ILLINOIS COURT FINDS PRESCREENED SOLICITATION DID NOT CONSTITUTE FIRM OFFER OF CREDIT
The U.S. District Court for the Northern District of Illinois issued an order granting summary judgment for a plaintiff who claimed that the defendant creditor obtained her credit report for an impermissible purpose in violation of the federal Fair Credit Reporting Act (“FCRA”) in Kudlicki v. Farragut Financial Corp., No. 05 CV 2459 (N.D. lll. Jan. 20, 2006).
The defendant sent the plaintiff a prescreened solicitation to refinance her vehicle at an interest rate “as low as 5.5% APR.” The solicitation provided no other details regarding credit terms but contained a statement that “[r]ates and terms [are] subject to change at any time.” The court concluded that this statement precluded the offer from being a “firm offer of credit” as required by the FCRA if a consumer’s credit report is obtained in connection with a transaction not initiated by the consumer. See 15 U.S.C. § 1681b(c)(1). In reaching this conclusion, the court looked only to the four corners of the solicitation and rejected the defendant’s argument that circumstances outside the contents of the solicitation are relevant to a determination of whether a firm offer of credit is extended. The court cited to Murray v. GMAC Mortgage Corp., 434 F.3d 948 (7th Cir. 2006), a case decided just three days before the Kudlicki order was issued, for the “four corners” rule.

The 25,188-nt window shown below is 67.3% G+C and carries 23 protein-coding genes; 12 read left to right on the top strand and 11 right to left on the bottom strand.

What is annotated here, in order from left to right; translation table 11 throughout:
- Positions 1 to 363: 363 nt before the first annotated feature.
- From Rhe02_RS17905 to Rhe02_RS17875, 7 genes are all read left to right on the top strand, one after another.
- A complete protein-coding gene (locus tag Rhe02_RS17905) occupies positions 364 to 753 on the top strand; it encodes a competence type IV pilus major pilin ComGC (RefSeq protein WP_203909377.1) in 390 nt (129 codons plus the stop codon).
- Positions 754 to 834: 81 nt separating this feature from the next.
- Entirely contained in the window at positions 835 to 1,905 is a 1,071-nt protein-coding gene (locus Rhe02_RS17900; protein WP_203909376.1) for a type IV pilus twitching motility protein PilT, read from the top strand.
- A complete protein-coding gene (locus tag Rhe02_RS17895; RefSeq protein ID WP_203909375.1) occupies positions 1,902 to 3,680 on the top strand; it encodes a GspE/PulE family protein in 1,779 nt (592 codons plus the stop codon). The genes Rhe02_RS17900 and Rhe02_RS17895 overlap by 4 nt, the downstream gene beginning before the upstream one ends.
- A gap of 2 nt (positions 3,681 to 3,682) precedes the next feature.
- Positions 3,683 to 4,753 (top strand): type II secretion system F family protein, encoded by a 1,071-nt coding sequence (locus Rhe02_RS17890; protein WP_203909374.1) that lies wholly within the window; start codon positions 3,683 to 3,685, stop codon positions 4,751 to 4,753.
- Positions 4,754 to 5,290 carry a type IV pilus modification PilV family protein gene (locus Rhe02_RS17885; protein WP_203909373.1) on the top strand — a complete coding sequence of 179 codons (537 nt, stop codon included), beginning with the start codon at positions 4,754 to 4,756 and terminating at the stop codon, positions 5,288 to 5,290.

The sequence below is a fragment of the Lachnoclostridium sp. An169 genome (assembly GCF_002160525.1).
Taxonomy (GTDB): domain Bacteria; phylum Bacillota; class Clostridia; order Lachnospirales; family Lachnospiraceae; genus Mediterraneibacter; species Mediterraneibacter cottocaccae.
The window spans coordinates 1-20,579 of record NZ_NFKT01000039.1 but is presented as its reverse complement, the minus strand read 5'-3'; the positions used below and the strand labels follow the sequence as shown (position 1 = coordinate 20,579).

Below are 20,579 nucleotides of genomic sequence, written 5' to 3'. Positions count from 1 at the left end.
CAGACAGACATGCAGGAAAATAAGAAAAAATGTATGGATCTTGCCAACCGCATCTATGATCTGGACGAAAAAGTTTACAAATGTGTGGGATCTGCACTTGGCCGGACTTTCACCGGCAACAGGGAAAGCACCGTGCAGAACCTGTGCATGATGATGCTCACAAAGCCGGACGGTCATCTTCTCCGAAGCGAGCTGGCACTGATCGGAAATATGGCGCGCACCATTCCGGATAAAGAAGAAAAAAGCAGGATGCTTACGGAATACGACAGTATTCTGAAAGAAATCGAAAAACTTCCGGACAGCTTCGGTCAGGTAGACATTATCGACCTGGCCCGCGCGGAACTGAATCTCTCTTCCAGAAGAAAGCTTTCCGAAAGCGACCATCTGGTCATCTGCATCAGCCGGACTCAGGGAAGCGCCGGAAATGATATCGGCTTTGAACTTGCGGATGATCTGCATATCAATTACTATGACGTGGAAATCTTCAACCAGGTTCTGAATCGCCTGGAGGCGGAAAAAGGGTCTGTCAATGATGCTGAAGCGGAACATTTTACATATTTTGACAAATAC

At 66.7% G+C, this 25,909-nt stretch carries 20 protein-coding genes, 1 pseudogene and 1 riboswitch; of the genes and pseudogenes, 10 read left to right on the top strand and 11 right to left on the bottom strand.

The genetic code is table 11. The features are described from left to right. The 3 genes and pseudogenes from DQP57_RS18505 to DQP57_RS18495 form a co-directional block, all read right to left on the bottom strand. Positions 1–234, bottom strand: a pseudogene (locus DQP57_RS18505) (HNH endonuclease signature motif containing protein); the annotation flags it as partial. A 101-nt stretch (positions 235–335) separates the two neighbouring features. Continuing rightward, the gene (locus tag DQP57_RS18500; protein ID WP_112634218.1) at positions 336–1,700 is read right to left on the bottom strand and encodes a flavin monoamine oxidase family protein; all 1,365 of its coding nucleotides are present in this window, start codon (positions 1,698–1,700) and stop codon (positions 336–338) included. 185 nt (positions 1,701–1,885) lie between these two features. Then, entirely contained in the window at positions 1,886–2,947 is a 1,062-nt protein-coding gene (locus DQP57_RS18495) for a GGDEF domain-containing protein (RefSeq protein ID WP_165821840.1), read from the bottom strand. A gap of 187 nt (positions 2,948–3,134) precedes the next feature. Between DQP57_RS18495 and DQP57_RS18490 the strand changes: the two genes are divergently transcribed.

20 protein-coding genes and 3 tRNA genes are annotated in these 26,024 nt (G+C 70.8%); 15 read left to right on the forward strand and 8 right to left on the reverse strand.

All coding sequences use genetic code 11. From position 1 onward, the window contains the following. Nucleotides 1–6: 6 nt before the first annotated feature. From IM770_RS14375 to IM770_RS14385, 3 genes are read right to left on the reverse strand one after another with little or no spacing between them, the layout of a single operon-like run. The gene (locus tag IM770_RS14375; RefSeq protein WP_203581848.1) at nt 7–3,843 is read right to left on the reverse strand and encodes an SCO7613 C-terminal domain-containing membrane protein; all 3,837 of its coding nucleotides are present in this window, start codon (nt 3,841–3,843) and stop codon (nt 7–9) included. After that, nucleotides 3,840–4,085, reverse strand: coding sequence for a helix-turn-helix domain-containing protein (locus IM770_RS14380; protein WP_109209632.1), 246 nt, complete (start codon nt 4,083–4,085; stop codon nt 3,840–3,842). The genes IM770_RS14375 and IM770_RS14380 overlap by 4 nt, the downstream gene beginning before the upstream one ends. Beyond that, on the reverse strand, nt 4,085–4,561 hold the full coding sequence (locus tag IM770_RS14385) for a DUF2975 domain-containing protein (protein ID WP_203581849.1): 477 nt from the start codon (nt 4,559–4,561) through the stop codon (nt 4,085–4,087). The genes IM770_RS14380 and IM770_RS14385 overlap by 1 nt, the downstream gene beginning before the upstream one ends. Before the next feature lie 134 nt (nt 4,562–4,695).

The Kudlicki court also held that the defendant’s conduct was “willful” for purposes of 15 U.S.C. § 1681n (civil liability for willful noncompliance), despite the fact that the solicitation had been reviewed by an in-house compliance officer, a consumer reporting agency and California state regulators. Judge Lindberg found it to be “clear from the most cursory glance at defendant’s mailer that no firm offer of credit is being extended, and no compliance examiner could conclude otherwise.”